I am a great fan of measuring the return on your marketing investment (ROI). ROI helps you evaluate effectiveness, improve performance, refine strategies, and increase your level of confidence in your marketing activities.

In fact, I really can’t think of anything negative to say about ROI. Well, there is one: Almost no one in higher education consistently uses ROI tools and techniques.

I find the reluctance to use ROI tools very troublesome, and over the past several months I have asked a number of practitioners why they are cool to the idea of measuring ROI. Some of their reasons include:

  • No time
  • No resources
  • Looked at marketing as a cost
  • Poor data collection habits
  • Lack of numerical fluency
  • A budget mindset that focuses solely on costs
  • Turf
  • Don’t want to know
  • Overly political decision making

From my perspective, these sound a lot like excuses, not reasons.

Last year, a colleague at Stamats, Eric Sickler, took a look at the characteristics of colleges that have a demonstrated commitment to ROI. He discovered that these schools invariably shared a number of characteristics, including:

  • Seasoned, respected, and powerful marketing champion in place
  • Strong political support
  • A leadership team that viewed marketing as an investment
  • A leadership team that was focused on results
  • An integrated approach to marketing that recognized the different requirements for measuring brand, direct, and social media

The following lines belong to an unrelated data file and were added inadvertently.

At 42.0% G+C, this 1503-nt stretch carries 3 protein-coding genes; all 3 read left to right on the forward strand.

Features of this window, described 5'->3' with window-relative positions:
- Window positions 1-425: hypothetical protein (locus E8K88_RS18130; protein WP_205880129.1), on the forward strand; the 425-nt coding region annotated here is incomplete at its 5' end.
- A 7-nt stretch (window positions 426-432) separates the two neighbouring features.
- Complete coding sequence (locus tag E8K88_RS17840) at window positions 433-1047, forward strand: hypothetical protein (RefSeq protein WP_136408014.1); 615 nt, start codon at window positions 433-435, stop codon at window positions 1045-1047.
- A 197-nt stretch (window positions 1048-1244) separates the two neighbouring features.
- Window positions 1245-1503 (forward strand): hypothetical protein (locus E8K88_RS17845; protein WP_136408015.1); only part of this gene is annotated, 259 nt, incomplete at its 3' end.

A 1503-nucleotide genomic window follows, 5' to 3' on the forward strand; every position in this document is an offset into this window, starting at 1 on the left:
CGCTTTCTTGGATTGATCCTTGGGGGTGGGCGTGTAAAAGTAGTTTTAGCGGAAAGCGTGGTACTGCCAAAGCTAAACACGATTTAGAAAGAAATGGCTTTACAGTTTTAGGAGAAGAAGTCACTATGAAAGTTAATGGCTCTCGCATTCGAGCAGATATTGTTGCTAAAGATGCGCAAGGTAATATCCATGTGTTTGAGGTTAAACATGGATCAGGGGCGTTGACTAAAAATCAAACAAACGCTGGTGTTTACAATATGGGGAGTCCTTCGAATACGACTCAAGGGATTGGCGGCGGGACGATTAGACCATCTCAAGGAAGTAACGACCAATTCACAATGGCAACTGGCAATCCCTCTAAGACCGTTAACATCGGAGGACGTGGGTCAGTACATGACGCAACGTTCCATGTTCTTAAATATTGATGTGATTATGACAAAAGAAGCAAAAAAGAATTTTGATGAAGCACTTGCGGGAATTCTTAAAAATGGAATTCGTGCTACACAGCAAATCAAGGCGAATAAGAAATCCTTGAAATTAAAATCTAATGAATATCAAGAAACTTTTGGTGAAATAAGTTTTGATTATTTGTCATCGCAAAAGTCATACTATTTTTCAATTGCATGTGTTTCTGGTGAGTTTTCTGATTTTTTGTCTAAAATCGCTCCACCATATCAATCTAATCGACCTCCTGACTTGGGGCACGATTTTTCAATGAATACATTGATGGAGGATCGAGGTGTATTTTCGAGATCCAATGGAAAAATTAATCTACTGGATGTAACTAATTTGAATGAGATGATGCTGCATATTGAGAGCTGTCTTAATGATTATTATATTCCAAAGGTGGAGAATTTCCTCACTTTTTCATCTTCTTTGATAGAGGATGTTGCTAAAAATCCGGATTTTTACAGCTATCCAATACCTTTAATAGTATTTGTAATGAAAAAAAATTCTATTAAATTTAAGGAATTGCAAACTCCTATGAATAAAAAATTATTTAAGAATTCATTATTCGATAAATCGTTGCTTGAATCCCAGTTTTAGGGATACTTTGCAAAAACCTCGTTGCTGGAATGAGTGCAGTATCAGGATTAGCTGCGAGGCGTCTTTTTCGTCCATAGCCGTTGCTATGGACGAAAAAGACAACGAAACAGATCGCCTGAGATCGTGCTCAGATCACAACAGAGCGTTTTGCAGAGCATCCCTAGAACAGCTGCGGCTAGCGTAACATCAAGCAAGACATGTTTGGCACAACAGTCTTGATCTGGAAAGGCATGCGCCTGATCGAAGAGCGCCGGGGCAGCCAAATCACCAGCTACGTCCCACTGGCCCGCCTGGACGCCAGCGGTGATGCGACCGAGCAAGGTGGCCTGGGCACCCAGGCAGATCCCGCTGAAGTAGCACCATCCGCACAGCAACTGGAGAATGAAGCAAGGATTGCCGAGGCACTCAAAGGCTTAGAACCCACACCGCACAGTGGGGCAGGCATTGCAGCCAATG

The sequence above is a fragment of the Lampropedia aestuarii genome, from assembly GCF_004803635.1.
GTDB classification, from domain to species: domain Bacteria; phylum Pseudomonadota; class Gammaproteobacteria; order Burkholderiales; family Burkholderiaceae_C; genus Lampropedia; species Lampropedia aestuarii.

• Marketers who were strategic thinkers and consistently prioritized issues and opportunities
  • A marketing team that was quantitatively oriented
  • A willingness to religiously invest a portion of the marketing budget into analytics
  • A team that valued overall marketing success more than they valued any individual marketing activity
  • Recognize that without measurement there is no improvement

It dawned on me that these two sets of characteristics describe not only two different approaches to marketing, but two distinct approaches to campus leadership and management.

While I don’t have any hard data to support a final observation, I think the anecdotal data is there: institutions that are committed to ROI evidence a number of characteristics that are often important predictors of overall institutional success.

So there it is: ROI best practices appear to be inextricably linked to institutional best practices as well. Or stated another way, institutions with a commitment to best practices in one area likely are committed to best practices in other areas as well.

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